Aims and Objectives

The aim of the C21 Editions project is to advance the practice of scholarly digital editing by  researching and prototyping data standards that will enable editions to accommodate born-digital content,  such as social media, and methods that will enable editors to benefit from machine-assisted insights, such as  Machine Learning (ML) and Natural Language Processing (NLP). Specifically, this project will: 

  • Explore how born-digital materials, such as social media content, electronic literature and online  virtual world, might be accommodated by editing practices and publishing platforms which are  feasible and replicable right across the digital humanities community. This needs to consider new  data standards and frameworks for scholarly editing that are conceptually different to the codex oriented approaches that have dominated text-centred activities to date. It must accommodate  some of the unique characteristics of born-digital materials, such as their size and volume, non-linear  inter-relationships, multimodality, durability, and authenticity (since they can be easily reproduced,  changed and republished). 
  • Demonstrate how machine-assisted insights such as Machine Learning, Natural Language Processing,  computational linguistics, data visualisation, and record linkage can improve edition making and digital publishing by increasing the speed, accuracy, and variety of time-consuming editorial tasks  such as annotating, glossing and connecting texts, as well as enabling editors to intuitively approach  their curated materials through close and distant ways of reading. This needs to consider how edition  making can take place in dialogue with other, open knowledge resources on the web through the  affordances of domain ontologies, APIs, and linked data. We must also consider how the tools of  machine-assisted editing can be made open, reproducible, and easily usable for editors with limited  technical expertise. 

In addressing these two topics, C21 Editions will look to lay the foundation for a major advance in the state of-the-art across both digital scholarly editing and digital publishing, problematising what scholarly editing  and publishing paradigms and practices are needed in order to create and share critical editions of born digital primary sources, what such editions should and can contain, what they should look like, and how they should function and be used compared with conventional digital editions and print publishing. Sustainability will be central to this project’s outcomes, and so it will also examine how such outputs  can be created and maintained in practice in terms of technology and skills requirements, and what role  digital cultural heritage repositories should play as custodians.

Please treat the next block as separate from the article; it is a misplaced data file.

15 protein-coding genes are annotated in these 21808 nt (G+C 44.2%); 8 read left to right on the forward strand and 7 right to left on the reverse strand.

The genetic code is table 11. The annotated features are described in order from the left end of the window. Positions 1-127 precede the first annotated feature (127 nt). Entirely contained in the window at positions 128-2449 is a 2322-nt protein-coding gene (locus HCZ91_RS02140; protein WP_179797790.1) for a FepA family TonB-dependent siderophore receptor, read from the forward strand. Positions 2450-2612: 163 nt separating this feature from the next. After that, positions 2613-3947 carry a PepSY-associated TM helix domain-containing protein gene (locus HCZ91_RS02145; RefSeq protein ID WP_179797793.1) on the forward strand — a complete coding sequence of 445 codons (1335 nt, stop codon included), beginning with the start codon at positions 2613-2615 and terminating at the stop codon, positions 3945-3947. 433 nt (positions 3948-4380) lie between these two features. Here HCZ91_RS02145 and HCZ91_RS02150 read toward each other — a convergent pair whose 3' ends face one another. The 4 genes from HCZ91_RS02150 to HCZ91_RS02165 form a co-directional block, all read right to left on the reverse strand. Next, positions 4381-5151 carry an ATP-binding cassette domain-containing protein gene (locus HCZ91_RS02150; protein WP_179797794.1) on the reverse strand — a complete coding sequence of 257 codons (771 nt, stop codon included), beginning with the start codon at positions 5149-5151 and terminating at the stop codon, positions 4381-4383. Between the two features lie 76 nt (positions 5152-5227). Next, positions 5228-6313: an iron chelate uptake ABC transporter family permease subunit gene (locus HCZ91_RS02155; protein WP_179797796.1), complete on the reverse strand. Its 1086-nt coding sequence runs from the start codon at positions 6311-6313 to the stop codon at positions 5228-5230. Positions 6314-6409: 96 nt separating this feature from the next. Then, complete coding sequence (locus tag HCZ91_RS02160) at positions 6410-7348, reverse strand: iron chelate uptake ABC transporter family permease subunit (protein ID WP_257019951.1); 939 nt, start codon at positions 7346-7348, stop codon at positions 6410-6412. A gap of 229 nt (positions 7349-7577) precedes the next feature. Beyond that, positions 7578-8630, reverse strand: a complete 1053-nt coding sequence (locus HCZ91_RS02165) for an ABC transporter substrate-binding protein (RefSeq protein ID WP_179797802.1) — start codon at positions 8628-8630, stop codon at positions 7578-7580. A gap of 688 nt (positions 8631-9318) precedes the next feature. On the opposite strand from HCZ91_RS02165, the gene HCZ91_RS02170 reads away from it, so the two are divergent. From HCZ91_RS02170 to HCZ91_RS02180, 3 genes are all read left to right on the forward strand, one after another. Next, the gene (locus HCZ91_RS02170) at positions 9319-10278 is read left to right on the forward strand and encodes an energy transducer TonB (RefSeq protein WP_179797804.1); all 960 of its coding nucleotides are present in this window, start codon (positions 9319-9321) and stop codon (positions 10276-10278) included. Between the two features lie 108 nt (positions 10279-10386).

Through prototype-based case studies, the project will demonstrate the extent to which theories of  digital editions might be actually implemented in a flexible, reproducible, open, and sustainable manner.


The objectives are as follows:

  • Conduct secondary research analysis of existing digital scholarly editions, practices and theories, as well as interviews with leading experts, synthesising existing research, perspectives, and practices.
  • Produce a much-needed substantial white paper detailing the theoretical and technical state-of-the-art in digital scholarly editing, laying the foundation for the development of the future field.
  • Develop two high impact case studies prototyping new open standards for editing born-digital content and tools for computer-aided scholarly editing, using born-digital materials relating to an Irish author (to be announced), and an online edition of The Canterbury Tales using unpublished witnesses held by the University of Sheffield.
  • Work with the National Library of Ireland to determine how public cultural institutions in possession of born-digital materials can better achieve their strategic aims and disseminate such materials to the scholarly community and the general public.
  • Explore how machine learning and computational techniques can assist in the production of annotated texts and resources, as well as produce scholarly insights based on curated materials, greatly enhancing the capacity for scholars and institutions to produce large-scale, interactive, information-rich textual resources.
  • Establish User Design Groups of stakeholders who will participate in inclusive design workshops, intended to ensure that our impact case studies, born-digital editing and computational techniques are user-led in purpose and value.
  • Provide the DH and wider scholarly community with the open and intuitive tools, resources and data necessary to replicate the prototypes and approaches utilised in this project across all research and teaching.
  • Convene a free, inclusive conference to discuss the possible futures for the field of digital scholarly editing and publishing.
  • Undertake additional dissemination activities that are intended to increase the impact of the project and its outputs, such as methodology workshops, research articles, case study reports, panel sessions at international academic conferences, and presentations at relevant events.